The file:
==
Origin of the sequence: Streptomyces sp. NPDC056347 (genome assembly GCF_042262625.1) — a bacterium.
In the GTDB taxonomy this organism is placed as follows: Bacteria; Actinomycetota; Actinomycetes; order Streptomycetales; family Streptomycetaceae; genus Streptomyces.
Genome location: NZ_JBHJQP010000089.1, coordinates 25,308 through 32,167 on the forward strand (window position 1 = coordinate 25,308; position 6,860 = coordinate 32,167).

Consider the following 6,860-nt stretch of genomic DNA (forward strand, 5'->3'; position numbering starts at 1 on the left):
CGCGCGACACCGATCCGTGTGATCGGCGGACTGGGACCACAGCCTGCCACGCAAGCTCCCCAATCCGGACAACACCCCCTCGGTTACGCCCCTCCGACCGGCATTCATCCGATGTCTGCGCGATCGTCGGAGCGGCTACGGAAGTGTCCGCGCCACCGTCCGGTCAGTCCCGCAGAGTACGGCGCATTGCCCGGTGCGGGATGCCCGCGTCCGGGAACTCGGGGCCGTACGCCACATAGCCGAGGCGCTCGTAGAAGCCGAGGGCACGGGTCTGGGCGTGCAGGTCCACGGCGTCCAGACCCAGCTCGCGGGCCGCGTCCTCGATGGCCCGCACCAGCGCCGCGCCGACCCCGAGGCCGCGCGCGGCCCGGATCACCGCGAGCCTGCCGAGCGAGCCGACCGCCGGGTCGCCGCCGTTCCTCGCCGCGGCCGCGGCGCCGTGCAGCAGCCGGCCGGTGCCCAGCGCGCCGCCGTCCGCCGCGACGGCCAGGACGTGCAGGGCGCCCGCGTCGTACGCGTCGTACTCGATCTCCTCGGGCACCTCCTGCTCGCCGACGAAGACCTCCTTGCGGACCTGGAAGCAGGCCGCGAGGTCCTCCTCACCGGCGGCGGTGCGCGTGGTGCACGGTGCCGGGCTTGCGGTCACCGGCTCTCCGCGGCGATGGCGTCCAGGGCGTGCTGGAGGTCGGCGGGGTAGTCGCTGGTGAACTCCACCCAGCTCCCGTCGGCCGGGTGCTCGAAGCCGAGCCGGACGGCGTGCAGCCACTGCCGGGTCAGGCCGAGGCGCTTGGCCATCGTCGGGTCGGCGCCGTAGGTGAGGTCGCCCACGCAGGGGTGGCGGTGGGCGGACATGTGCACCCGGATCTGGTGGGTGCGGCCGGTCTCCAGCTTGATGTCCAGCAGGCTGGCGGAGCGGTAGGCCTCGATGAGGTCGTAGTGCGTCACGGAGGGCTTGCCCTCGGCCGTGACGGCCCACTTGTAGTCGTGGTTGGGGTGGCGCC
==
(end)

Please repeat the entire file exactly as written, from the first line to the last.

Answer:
Origin of the sequence: Streptomyces sp. NPDC056347 (genome assembly GCF_042262625.1) — a bacterium.
In the GTDB taxonomy this organism is placed as follows: Bacteria; Actinomycetota; Actinomycetes; order Streptomycetales; family Streptomycetaceae; genus Streptomyces.
Genome location: NZ_JBHJQP010000089.1, coordinates 25,308 through 32,167 on the forward strand (window position 1 = coordinate 25,308; position 6,860 = coordinate 32,167).

Consider the following 6,860-nt stretch of genomic DNA (forward strand, 5'->3'; position numbering starts at 1 on the left):
CGCGCGACACCGATCCGTGTGATCGGCGGACTGGGACCACAGCCTGCCACGCAAGCTCCCCAATCCGGACAACACCCCCTCGGTTACGCCCCTCCGACCGGCATTCATCCGATGTCTGCGCGATCGTCGGAGCGGCTACGGAAGTGTCCGCGCCACCGTCCGGTCAGTCCCGCAGAGTACGGCGCATTGCCCGGTGCGGGATGCCCGCGTCCGGGAACTCGGGGCCGTACGCCACATAGCCGAGGCGCTCGTAGAAGCCGAGGGCACGGGTCTGGGCGTGCAGGTCCACGGCGTCCAGACCCAGCTCGCGGGCCGCGTCCTCGATGGCCCGCACCAGCGCCGCGCCGACCCCGAGGCCGCGCGCGGCCCGGATCACCGCGAGCCTGCCGAGCGAGCCGACCGCCGGGTCGCCGCCGTTCCTCGCCGCGGCCGCGGCGCCGTGCAGCAGCCGGCCGGTGCCCAGCGCGCCGCCGTCCGCCGCGACGGCCAGGACGTGCAGGGCGCCCGCGTCGTACGCGTCGTACTCGATCTCCTCGGGCACCTCCTGCTCGCCGACGAAGACCTCCTTGCGGACCTGGAAGCAGGCCGCGAGGTCCTCCTCACCGGCGGCGGTGCGCGTGGTGCACGGTGCCGGGCTTGCGGTCACCGGCTCTCCGCGGCGATGGCGTCCAGGGCGTGCTGGAGGTCGGCGGGGTAGTCGCTGGTGAACTCCACCCAGCTCCCGTCGGCCGGGTGCTCGAAGCCGAGCCGGACGGCGTGCAGCCACTGCCGGGTCAGGCCGAGGCGCTTGGCCATCGTCGGGTCGGCGCCGTAGGTGAGGTCGCCCACGCAGGGGTGGCGGTGGGCGGACATGTGCACCCGGATCTGGTGGGTGCGGCCGGTCTCCAGCTTGATGTCCAGCAGGCTGGCGGAGCGGTAGGCCTCGATGAGGTCGTAGTGCGTCACGGAGGGCTTGCCCTCGGCCGTGACGGCCCACTTGTAGTCGTGGTTGGGGTGGCGCC